Looking towards next year, yes i am already thinking about it, i am certainly looking at refining my approaches and being better equipped on the bank, a bigger deeper landing net is a must have along with a decent weigh sling, aside form these i will certainly be making my own traces next year and with my first attempt not looking too shabby i have to say i am looking forward to catching a pike on my own traces.  Researching piking has got my head full of refinements i want to make and next year i will certainly  be looking to experiment with adding fish oils to my baits but above all else there is one area i need to improve on dramatically and that is converting runs into fish on the bank i have lost as many pike as I have caught and this is something i am hoping refining my own rigs with my choice of hooks will help reduce.

Well i hope you have enjoyed reading about my piking this winter as much as i have enjoyed the challenge of catching the fish and with that we move onto the fishing i have done this week. .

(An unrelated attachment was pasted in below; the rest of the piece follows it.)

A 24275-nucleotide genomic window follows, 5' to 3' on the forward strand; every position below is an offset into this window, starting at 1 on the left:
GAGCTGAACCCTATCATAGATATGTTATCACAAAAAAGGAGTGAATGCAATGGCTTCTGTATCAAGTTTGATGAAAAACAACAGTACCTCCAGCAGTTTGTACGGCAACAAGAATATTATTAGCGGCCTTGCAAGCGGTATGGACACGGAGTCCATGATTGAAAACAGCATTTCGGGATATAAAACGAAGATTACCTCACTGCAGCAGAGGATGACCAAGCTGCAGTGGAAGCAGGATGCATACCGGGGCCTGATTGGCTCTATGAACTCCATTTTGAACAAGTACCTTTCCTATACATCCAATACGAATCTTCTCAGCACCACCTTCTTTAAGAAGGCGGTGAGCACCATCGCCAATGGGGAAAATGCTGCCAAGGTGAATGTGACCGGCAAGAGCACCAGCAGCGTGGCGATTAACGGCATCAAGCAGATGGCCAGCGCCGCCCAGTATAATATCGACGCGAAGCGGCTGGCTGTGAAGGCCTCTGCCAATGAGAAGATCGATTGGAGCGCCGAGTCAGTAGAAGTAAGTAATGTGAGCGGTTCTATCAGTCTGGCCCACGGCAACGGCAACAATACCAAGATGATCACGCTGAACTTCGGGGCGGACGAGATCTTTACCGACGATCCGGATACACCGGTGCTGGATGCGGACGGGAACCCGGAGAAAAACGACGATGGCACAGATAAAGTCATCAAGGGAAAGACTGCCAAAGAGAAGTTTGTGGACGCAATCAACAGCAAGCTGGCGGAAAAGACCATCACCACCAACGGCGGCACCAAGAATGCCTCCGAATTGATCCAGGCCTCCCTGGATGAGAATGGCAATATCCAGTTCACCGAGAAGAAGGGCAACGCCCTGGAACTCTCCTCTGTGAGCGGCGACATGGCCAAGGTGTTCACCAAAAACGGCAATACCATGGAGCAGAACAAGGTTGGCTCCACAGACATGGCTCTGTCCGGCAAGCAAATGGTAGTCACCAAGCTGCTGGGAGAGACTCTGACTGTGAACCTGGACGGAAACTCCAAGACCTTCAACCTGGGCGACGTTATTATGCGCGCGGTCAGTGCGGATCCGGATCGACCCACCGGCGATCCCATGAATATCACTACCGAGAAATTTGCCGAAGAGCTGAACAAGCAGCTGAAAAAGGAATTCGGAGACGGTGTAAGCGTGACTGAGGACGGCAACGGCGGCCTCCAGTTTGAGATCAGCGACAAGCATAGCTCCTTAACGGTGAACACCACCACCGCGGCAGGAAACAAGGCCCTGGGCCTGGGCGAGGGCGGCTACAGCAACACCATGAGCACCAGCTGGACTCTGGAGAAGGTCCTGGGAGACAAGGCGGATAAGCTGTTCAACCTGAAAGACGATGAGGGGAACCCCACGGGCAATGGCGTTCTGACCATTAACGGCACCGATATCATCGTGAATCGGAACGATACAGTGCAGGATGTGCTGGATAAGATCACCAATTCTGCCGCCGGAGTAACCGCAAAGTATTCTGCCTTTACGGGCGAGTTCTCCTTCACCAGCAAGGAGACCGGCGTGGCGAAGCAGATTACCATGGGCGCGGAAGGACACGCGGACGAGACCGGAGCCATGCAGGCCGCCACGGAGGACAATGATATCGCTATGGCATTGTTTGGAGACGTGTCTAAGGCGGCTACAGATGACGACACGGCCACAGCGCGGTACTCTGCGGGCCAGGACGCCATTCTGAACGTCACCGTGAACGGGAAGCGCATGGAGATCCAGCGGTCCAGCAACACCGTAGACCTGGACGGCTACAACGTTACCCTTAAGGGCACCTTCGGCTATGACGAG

Wednesday 3.30pm-6.30pm - Dead baiting For Pike - End of the Road??

Sat in work i could hear the pike clock ticking down and with a sharp frost hitting for two mornings solid i knew come the evening temperatures would again plummet down towards freezing, an opportunity not to be missed.  A quick text to Garry and a meet up time was arranged to fish from 4pm till dark in the hope of a last gasp end of season pike.  I was first to arrive and had a cheeky chuck in the snag swim hoping to pick up a quick bite but with now action coming in 15 minutes i promptly left the swim for Garry when he arrived, a popular pike hot spot i had fished on our last trip it was only right for him to fish it this time.  I moved along a settled into a deep run along a set of reeds with one herring bait presented on the bottom and another sprat presented off bottom to drift slowly.

There was no action from casting till around 20 minutes later when Garry arrived and settled into the snag swim so it was time for a recast and a quick chat.  The conversation, always fishing related how i like it, was centred around the thought that the fish had moved off to spawn, whilst talking i am always aware of the two rods in the water and i guess watching to pikers chatting you could be forgiving for thinking they don't get on how ignorant they look always looking away when the others talking, it was during one of these glances i noticed a slight dip on my sprat bait rod.